Leadership is a practice and not an easy one.
As you move up in any organization, it requires far more intention and focus on your part. Most of the skills you need are to deal with the hidden or unhidden emotion of others. Understanding other people’s perspective will be your most valuable skill. You do not have to agree with them, you just need to acknowledge and appreciate their point of view.
Once this skill is developed you are capable of moving mountains based on your ability to listen, understand, and have each individual be heard and honored for their contribution.
Questions build understanding
To begin the practice of understanding requires you to move to “open ended” questions (and open-mindedness). Below is a small sampling of open ended questions:
- What are your ideas about the best way to accomplish this goal?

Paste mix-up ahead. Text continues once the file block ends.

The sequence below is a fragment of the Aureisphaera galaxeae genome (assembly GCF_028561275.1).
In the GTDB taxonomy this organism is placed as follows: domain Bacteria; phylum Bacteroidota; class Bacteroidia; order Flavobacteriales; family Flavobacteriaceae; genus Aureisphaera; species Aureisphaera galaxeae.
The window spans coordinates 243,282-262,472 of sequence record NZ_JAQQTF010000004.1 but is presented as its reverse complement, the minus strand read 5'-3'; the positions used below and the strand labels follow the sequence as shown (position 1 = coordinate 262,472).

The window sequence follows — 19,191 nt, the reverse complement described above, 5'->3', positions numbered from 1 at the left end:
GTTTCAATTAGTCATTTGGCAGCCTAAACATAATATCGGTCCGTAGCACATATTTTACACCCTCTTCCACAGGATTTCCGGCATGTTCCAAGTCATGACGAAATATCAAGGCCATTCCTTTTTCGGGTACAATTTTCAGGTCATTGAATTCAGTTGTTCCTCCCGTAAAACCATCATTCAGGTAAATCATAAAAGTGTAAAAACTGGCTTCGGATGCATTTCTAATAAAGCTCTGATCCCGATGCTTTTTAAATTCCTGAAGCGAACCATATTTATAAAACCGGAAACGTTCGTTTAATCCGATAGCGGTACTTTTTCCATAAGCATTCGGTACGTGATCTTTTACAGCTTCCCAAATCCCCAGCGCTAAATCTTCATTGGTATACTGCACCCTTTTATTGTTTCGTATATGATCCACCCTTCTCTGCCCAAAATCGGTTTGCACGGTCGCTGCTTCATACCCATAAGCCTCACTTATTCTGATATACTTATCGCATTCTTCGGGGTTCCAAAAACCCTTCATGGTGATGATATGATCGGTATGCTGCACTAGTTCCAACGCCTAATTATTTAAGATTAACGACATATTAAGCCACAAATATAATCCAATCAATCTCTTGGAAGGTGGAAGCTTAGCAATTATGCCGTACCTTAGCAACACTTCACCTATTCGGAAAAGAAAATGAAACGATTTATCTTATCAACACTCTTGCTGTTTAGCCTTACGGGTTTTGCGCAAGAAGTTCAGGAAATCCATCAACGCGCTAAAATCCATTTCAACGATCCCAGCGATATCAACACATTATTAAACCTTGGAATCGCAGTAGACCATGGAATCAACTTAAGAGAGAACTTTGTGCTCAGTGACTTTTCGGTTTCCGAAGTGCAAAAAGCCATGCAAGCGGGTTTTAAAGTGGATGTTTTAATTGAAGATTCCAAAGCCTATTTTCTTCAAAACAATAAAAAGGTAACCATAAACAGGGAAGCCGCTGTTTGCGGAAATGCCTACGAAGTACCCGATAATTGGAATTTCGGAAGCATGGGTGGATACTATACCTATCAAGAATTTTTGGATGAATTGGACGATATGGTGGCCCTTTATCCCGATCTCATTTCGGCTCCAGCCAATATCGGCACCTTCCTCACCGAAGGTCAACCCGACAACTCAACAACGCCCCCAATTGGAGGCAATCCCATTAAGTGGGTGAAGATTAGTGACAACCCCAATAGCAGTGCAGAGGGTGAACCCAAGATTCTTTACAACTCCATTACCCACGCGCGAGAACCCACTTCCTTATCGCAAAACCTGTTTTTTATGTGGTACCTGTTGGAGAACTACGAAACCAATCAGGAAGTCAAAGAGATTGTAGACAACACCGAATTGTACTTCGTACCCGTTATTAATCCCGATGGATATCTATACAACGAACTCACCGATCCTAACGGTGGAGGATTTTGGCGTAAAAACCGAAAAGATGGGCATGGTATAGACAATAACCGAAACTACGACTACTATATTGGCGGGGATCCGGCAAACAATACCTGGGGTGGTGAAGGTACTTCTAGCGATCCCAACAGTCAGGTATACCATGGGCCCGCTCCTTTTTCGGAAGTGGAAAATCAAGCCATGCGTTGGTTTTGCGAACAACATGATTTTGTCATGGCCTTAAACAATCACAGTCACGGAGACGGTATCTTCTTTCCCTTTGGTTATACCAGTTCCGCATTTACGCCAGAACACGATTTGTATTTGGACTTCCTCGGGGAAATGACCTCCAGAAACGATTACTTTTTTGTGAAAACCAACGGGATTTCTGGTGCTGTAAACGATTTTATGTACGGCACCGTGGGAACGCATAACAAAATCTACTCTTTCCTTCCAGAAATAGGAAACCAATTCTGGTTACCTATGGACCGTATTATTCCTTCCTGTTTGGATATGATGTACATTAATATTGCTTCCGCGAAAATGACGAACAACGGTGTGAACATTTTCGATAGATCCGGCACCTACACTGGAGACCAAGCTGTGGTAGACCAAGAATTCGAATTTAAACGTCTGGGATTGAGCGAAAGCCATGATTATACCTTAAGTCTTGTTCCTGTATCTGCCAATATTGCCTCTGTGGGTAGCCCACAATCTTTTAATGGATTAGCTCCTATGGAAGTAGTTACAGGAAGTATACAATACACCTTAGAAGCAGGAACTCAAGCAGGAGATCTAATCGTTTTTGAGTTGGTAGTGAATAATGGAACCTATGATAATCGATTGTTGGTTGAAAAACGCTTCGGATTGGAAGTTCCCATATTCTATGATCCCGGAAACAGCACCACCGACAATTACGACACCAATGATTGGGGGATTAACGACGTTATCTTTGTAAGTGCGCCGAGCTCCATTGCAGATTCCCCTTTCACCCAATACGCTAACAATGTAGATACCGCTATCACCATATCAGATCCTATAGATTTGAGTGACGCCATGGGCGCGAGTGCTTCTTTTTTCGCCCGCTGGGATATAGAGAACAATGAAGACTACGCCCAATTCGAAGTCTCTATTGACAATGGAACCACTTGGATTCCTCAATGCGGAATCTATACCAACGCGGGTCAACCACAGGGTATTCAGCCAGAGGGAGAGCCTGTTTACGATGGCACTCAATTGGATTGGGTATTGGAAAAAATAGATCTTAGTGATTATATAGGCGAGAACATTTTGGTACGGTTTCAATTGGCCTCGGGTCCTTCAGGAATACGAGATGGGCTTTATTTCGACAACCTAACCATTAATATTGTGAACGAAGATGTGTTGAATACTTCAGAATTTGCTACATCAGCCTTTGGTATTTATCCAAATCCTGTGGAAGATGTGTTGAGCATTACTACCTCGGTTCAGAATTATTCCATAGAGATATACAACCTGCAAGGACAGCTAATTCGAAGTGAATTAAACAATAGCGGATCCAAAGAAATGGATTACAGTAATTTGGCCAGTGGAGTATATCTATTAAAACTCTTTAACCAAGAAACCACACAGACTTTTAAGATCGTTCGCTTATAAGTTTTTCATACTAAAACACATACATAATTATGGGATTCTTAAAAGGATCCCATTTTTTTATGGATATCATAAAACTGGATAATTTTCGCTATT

- You seem passionate about this topic – what do you think we absolutely need to do to move forward?
- I have not heard your thoughts on this topic and I am curious to understand your perspective?
- You seem unhappy with this (product, decision, idea, concept, rule, procedure, person, etc), given the situation what would be your recommendation?
- I am trying to help, and I am wondering what you are noticing in the situation that is causing concern?
- What do you see that is working in this situation and what do you think needs to be changed to make it even better?
When you understand and appreciate different perspectives it is easy to find collaborative solutions or adapt current practices. As you practice this skill, you will create an environment where teamwork and cooperation become the norm. There will be more ease in getting work done rather than struggling and the organization will benefit.